Gruff

Kwiziq language super star

23 July 2017

23/07/17

Hi Brian,

Ah, I think the lesson for special case(s) for direct objects that you might be thinking about is this:
https://progress.lawlessfrench.com/revision/grammar/special-cases-when-the-past-participle-agrees-in-number-and-gender-when-used-with-avoir-in-le-passe-compose-conversational-past

Note that these special cases concern when you need to agree the past participle when 'avoir' is the auxiliary. The participle must always agree when 'être' is the auxiliary.

Hope that helps!

Brian

Kwiziq community member

23 July 2017

23/07/17

Thanks for that Gruff, but it may not be correct. I have managed to find this which you should read,
https://www.lawlessfrench.com/grammar/agreement-with-pronominal-verbs/
You will note that Laura uses the following example: Elles se sont lavé les cheveux. Note that there is no agreement unless (like with avoir) the direct object precedes the auxilliary verb. The direct object is les cheveux, se becomes the indirect object.

Gruff

Kwiziq language super star

23 July 2017

23/07/17

Brian - I apologise I didn't know this! Laura is of course, right.

Elles se sont lavées. (Qui est lavé ? "Elles", écrit avant, accord)
Elles se sont lavé les cheveux. (Ce qui est lavé ? "les cheveux", écrit après, pas d'accord.)
Les cheveux qu'elles se sont lavés (Ce qui est lavé ? "les cheveux", écrit avant, accord.)

I'm not sure I entirely follow the logic of this, but it apparently the case!

Aurelie is away currently, but I'll make sure she takes a look too and we can have a Kwiziq lesson to deal with these cases (and there appear to be even more arcane rules on top from what I've read since.)

Thanks for pointing this out!

Cordialement, Gruff

Brian

Kwiziq community member

23 July 2017

23/07/17

Thank you, a lesson on this very confusing subject would be welcome.

Brian

Kwiziq community member

21 July 2017

2 replies

Should the past particip;e agree in the following sentence?

Ron

Kwiziq community member

23 July 2017

23/07/17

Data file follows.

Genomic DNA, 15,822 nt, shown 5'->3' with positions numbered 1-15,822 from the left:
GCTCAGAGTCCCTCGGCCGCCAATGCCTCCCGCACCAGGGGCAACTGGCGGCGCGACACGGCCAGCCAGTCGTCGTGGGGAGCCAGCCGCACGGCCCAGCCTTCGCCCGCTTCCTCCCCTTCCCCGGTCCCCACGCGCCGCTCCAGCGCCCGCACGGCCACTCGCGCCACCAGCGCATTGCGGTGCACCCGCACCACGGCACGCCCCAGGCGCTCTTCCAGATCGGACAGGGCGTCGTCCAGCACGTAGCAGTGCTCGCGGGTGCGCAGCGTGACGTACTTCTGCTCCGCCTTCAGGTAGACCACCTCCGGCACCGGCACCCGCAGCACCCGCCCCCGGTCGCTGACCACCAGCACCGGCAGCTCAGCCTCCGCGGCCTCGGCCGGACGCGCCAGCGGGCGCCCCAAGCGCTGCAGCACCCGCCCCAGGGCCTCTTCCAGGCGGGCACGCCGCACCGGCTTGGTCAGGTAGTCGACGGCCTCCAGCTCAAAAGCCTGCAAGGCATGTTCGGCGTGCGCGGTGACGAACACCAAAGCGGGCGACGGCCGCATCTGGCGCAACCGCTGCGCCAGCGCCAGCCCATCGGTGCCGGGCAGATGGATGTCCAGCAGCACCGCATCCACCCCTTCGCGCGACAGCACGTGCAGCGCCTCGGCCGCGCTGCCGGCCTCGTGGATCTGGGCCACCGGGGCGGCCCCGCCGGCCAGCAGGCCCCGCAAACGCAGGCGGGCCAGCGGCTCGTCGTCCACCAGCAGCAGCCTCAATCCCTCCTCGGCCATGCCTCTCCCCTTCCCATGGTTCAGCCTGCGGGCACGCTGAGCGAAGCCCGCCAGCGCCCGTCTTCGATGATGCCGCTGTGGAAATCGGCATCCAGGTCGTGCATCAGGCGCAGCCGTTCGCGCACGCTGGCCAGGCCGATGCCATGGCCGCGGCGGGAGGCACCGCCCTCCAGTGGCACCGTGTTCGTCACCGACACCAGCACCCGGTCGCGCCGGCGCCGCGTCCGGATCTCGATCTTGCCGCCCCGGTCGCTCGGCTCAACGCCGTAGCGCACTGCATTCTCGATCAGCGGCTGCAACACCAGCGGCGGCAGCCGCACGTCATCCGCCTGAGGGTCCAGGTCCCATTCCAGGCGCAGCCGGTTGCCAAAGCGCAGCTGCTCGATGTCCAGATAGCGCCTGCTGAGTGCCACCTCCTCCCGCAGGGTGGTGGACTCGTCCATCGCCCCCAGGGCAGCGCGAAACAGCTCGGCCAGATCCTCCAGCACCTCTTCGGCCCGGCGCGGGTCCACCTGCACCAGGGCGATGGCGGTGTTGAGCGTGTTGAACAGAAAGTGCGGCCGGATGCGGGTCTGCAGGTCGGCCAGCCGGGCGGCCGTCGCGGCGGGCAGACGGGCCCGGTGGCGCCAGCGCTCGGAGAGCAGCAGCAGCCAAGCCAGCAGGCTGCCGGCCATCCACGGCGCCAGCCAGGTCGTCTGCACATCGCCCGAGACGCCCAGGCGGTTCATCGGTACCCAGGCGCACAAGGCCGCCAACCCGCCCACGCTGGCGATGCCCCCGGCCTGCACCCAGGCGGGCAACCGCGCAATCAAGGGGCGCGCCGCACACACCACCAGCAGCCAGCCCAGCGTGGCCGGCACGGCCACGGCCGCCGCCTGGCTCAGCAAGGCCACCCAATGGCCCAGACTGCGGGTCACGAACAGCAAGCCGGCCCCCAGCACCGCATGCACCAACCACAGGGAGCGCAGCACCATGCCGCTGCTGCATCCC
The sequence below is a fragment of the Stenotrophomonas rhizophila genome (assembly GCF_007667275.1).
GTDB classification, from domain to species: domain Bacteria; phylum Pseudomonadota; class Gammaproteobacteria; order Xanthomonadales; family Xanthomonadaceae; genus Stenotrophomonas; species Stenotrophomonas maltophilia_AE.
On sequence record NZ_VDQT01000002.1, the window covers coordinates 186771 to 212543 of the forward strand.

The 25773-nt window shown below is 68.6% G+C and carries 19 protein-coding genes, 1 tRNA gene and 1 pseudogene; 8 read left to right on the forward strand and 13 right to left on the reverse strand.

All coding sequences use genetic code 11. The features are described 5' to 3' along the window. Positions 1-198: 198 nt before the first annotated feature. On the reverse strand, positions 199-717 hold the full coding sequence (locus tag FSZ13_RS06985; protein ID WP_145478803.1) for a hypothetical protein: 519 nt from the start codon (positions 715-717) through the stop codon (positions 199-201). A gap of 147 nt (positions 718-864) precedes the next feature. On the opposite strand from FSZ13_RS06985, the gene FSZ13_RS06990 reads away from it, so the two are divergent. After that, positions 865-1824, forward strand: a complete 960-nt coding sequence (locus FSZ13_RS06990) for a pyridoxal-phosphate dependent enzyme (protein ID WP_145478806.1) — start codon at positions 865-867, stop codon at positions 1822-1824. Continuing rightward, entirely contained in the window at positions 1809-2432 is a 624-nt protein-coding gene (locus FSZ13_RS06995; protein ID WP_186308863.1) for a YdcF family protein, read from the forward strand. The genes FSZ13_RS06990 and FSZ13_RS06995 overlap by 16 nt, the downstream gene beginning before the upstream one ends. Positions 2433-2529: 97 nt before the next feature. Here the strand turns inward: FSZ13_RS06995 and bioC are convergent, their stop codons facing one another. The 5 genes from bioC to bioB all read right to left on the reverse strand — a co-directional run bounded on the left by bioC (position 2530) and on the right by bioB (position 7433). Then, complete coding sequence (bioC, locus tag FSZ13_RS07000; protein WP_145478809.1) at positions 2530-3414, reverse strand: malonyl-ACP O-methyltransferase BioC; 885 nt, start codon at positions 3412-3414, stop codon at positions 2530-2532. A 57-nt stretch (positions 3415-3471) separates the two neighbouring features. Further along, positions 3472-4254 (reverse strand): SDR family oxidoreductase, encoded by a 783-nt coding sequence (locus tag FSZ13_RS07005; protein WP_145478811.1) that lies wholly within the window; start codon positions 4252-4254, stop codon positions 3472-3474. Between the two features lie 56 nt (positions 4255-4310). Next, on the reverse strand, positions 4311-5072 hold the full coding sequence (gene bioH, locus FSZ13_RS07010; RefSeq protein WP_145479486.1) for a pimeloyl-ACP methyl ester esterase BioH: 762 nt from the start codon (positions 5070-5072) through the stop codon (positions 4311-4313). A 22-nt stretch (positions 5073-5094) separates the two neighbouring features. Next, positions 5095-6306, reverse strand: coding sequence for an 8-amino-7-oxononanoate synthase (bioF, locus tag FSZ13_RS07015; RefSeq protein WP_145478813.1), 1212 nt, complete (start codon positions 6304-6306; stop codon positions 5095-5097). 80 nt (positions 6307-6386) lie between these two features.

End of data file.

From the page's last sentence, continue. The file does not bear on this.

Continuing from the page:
Bonjour Brian,
Désolé, mais je n'ai pas trouvé votre exemple de ce que tu parle.

Brian

Kwiziq community member

23 July 2017

23/07/17

Désolé, j'ai trompé. Gruff a répondu à ma question, merci.

Lynn

Kwiziq community member

10 July 2017

1 reply

Does the phrase "il est mort" mean "he is dead" as well as "he died"?

Aurélie

Kwiziq language super star

14 July 2017

14/07/17

Bonjour Lynn !

Yes, and here's why:

- Il est mort = he died 
Here it's Le Passé Composé of mourir, which is one of verbs that take être as an auxiliary.

- Il est mort = he is dead
Here it's simply Le Présent of être (to be) + the adjective (derived from the past participle of mourir) mort.

I hope that's helpful!
À bientôt !

Arash

Kwiziq community member

26 April 2017

2 replies

Quelles bonnes résolutions as-tu prises cette année?

Quelles bonnes résolutions as-tu prises cette année? Does in this question the verb agrees with object?

Aurélie

Kwiziq language super star

28 April 2017

28/04/17

Bonjour Arash !

Oui absolument !
Indeed the object of the verb here would be "les bonnes résolutions" (what did you take? -resolutions), and this object is placed before the auxiliary "avoir" in the sentence, so "pris" needs to agree with the feminine plural word "résolutions" = "prises".

Bonne journée !

Adrienne

Kwiziq community member

28 May 2017

28/05/17

I thought only être needed to agree, not avoir?

fuad

Kwiziq community member

27 July 2016

2 replies

in your video the verb descendre is misspelled.

Laura

Kwiziq language super star

3 August 2016

3/08/16

Bonjour Fuad,

Thanks, but it's not our video. You'd need to contact the person who made it via YouTube.

Aurélie

Kwiziq language super star

8 August 2016

8/08/16

Bonjour Fuad !

Thanks for reporting that mistake, we decided to remove the video and replace it with an accurate one. We even added a rap version to remember the être verbs!

À bientôt !

Jenny

Kwiziq community member

17 February 2016

2 replies

Why do you use j'y suis tombe. Why "j'y and not je

Aurélie

Kwiziq language super star

18 February 2016

18/02/16

Bonjour Jenny,

When you say "J'y suis tombé(e)", you're saying "I fell (in) there".
The adverbial pronoun "y" here is used to replace a place that could have been mentioned previously. I agree that out of context, it sounds a bit weird!

If you meant "I fell", you could of course say "Je suis tombé(e)".

In our lesson, we're using the example "J'y suis allé(e)" (I went there). In that case, you couldn't just say "Je suis allé(e)" (I went), as in French the verb "aller" always needs a mentioned location (i.e. to go where?).

I hope that's helpful!

Aurélie

Jenny

Kwiziq community member

18 February 2016

18/02/16

Merci beaucoup pour votre reponse

Jenny